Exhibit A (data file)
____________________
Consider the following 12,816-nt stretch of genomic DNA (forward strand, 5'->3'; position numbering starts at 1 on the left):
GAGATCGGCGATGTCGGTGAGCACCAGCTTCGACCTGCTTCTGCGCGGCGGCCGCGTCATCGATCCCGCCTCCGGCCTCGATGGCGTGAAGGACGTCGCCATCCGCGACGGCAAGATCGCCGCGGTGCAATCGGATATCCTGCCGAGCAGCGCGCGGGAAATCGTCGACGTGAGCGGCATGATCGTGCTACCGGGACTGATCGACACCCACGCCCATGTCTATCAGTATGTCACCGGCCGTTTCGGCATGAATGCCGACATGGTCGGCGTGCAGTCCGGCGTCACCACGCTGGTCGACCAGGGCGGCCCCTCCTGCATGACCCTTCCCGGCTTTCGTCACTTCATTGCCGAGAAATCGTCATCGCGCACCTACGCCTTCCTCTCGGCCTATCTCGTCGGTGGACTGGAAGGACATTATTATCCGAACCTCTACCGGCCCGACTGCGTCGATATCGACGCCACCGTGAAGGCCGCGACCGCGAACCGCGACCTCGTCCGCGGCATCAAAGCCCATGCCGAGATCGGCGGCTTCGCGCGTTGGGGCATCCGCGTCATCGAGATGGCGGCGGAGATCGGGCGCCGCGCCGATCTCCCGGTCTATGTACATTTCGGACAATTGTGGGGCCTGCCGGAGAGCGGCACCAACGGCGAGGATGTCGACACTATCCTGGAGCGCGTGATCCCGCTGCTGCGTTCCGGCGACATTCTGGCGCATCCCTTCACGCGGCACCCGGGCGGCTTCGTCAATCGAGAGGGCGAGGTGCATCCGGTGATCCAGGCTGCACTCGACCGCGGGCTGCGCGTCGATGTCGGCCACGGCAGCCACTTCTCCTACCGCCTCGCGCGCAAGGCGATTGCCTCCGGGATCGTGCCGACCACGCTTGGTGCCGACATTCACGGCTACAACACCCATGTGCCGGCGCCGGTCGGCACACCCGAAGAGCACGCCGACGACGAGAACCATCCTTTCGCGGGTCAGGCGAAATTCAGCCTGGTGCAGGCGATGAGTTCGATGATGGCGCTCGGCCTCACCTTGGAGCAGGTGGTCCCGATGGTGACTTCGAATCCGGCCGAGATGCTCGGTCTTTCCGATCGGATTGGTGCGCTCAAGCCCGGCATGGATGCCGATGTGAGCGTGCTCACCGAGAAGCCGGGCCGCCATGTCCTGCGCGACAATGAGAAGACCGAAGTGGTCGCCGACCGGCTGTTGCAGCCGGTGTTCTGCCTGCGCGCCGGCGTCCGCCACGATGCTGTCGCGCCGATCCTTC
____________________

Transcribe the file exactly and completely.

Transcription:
Consider the following 12,816-nt stretch of genomic DNA (forward strand, 5'->3'; position numbering starts at 1 on the left):
GAGATCGGCGATGTCGGTGAGCACCAGCTTCGACCTGCTTCTGCGCGGCGGCCGCGTCATCGATCCCGCCTCCGGCCTCGATGGCGTGAAGGACGTCGCCATCCGCGACGGCAAGATCGCCGCGGTGCAATCGGATATCCTGCCGAGCAGCGCGCGGGAAATCGTCGACGTGAGCGGCATGATCGTGCTACCGGGACTGATCGACACCCACGCCCATGTCTATCAGTATGTCACCGGCCGTTTCGGCATGAATGCCGACATGGTCGGCGTGCAGTCCGGCGTCACCACGCTGGTCGACCAGGGCGGCCCCTCCTGCATGACCCTTCCCGGCTTTCGTCACTTCATTGCCGAGAAATCGTCATCGCGCACCTACGCCTTCCTCTCGGCCTATCTCGTCGGTGGACTGGAAGGACATTATTATCCGAACCTCTACCGGCCCGACTGCGTCGATATCGACGCCACCGTGAAGGCCGCGACCGCGAACCGCGACCTCGTCCGCGGCATCAAAGCCCATGCCGAGATCGGCGGCTTCGCGCGTTGGGGCATCCGCGTCATCGAGATGGCGGCGGAGATCGGGCGCCGCGCCGATCTCCCGGTCTATGTACATTTCGGACAATTGTGGGGCCTGCCGGAGAGCGGCACCAACGGCGAGGATGTCGACACTATCCTGGAGCGCGTGATCCCGCTGCTGCGTTCCGGCGACATTCTGGCGCATCCCTTCACGCGGCACCCGGGCGGCTTCGTCAATCGAGAGGGCGAGGTGCATCCGGTGATCCAGGCTGCACTCGACCGCGGGCTGCGCGTCGATGTCGGCCACGGCAGCCACTTCTCCTACCGCCTCGCGCGCAAGGCGATTGCCTCCGGGATCGTGCCGACCACGCTTGGTGCCGACATTCACGGCTACAACACCCATGTGCCGGCGCCGGTCGGCACACCCGAAGAGCACGCCGACGACGAGAACCATCCTTTCGCGGGTCAGGCGAAATTCAGCCTGGTGCAGGCGATGAGTTCGATGATGGCGCTCGGCCTCACCTTGGAGCAGGTGGTCCCGATGGTGACTTCGAATCCGGCCGAGATGCTCGGTCTTTCCGATCGGATTGGTGCGCTCAAGCCCGGCATGGATGCCGATGTGAGCGTGCTCACCGAGAAGCCGGGCCGCCATGTCCTGCGCGACAATGAGAAGACCGAAGTGGTCGCCGACCGGCTGTTGCAGCCGGTGTTCTGCCTGCGCGCCGGCGTCCGCCACGATGCTGTCGCGCCGATCCTTC